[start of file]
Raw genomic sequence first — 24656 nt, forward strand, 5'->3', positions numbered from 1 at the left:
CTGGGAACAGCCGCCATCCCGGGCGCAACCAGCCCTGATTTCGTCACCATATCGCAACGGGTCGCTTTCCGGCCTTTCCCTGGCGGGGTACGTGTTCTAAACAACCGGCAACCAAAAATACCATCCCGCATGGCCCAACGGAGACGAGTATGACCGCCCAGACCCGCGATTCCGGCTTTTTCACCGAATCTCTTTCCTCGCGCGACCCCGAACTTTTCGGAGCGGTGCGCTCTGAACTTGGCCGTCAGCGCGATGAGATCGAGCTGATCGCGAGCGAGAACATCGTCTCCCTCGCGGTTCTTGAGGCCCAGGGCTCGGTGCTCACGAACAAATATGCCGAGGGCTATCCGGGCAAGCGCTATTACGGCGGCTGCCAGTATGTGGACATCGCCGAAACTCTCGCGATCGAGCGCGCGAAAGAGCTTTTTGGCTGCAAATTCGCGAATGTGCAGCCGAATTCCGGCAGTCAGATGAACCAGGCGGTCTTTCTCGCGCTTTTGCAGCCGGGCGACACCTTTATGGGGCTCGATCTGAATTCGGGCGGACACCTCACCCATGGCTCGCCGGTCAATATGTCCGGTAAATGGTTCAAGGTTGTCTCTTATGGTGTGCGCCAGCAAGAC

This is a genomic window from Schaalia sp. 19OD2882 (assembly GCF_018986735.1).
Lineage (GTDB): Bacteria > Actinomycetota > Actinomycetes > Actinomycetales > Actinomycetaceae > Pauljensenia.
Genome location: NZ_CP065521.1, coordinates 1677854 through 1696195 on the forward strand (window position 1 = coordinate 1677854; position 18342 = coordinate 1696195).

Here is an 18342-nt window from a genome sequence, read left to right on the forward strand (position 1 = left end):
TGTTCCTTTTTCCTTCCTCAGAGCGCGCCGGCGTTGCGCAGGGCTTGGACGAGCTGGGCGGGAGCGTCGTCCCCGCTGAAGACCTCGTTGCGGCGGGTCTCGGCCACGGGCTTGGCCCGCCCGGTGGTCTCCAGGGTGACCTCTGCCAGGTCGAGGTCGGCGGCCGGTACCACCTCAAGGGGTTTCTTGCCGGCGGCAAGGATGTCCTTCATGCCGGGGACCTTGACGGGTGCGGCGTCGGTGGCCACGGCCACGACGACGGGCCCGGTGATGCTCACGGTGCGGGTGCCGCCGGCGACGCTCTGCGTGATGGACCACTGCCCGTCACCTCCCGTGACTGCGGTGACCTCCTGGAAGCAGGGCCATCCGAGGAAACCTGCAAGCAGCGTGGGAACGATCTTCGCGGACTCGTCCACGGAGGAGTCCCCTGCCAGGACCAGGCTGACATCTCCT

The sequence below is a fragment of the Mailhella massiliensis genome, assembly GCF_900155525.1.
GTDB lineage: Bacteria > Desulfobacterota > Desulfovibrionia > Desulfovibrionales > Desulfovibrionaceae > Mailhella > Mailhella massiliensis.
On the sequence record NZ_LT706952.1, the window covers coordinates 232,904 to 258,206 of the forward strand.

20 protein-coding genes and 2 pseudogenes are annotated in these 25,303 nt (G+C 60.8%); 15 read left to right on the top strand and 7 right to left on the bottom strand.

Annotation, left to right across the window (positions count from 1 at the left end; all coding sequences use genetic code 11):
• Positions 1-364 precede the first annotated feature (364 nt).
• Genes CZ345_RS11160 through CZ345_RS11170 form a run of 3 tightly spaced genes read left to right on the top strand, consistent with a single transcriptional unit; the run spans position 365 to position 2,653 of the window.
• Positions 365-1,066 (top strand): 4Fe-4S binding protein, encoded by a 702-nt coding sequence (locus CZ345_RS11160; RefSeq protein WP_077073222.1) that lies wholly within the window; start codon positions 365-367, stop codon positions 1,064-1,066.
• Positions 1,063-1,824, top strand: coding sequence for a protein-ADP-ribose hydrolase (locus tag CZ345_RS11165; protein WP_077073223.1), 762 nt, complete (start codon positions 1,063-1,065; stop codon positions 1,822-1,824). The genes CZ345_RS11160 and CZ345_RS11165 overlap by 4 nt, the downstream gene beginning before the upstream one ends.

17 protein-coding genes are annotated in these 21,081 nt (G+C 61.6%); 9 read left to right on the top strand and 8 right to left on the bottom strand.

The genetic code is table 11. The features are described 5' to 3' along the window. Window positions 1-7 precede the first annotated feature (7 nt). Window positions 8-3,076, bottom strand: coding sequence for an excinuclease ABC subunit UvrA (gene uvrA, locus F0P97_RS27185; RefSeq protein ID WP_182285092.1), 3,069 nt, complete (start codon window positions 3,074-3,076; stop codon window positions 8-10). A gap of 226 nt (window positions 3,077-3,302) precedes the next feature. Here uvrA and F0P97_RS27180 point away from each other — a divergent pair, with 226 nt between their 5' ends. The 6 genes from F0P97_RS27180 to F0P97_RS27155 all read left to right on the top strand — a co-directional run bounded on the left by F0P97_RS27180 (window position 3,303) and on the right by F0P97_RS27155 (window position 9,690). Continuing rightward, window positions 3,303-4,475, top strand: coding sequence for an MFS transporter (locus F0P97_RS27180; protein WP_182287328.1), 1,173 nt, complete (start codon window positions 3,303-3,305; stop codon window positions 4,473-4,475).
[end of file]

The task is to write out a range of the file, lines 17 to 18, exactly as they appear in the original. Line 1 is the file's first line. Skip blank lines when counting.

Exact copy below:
17 protein-coding genes are annotated in these 21,081 nt (G+C 61.6%); 9 read left to right on the top strand and 8 right to left on the bottom strand.

The genetic code is table 11. The features are described 5' to 3' along the window. Window positions 1-7 precede the first annotated feature (7 nt). Window positions 8-3,076, bottom strand: coding sequence for an excinuclease ABC subunit UvrA (gene uvrA, locus F0P97_RS27185; RefSeq protein ID WP_182285092.1), 3,069 nt, complete (start codon window positions 3,074-3,076; stop codon window positions 8-10). A gap of 226 nt (window positions 3,077-3,302) precedes the next feature. Here uvrA and F0P97_RS27180 point away from each other — a divergent pair, with 226 nt between their 5' ends. The 6 genes from F0P97_RS27180 to F0P97_RS27155 all read left to right on the top strand — a co-directional run bounded on the left by F0P97_RS27180 (window position 3,303) and on the right by F0P97_RS27155 (window position 9,690). Continuing rightward, window positions 3,303-4,475, top strand: coding sequence for an MFS transporter (locus F0P97_RS27180; protein WP_182287328.1), 1,173 nt, complete (start codon window positions 3,303-3,305; stop codon window positions 4,473-4,475).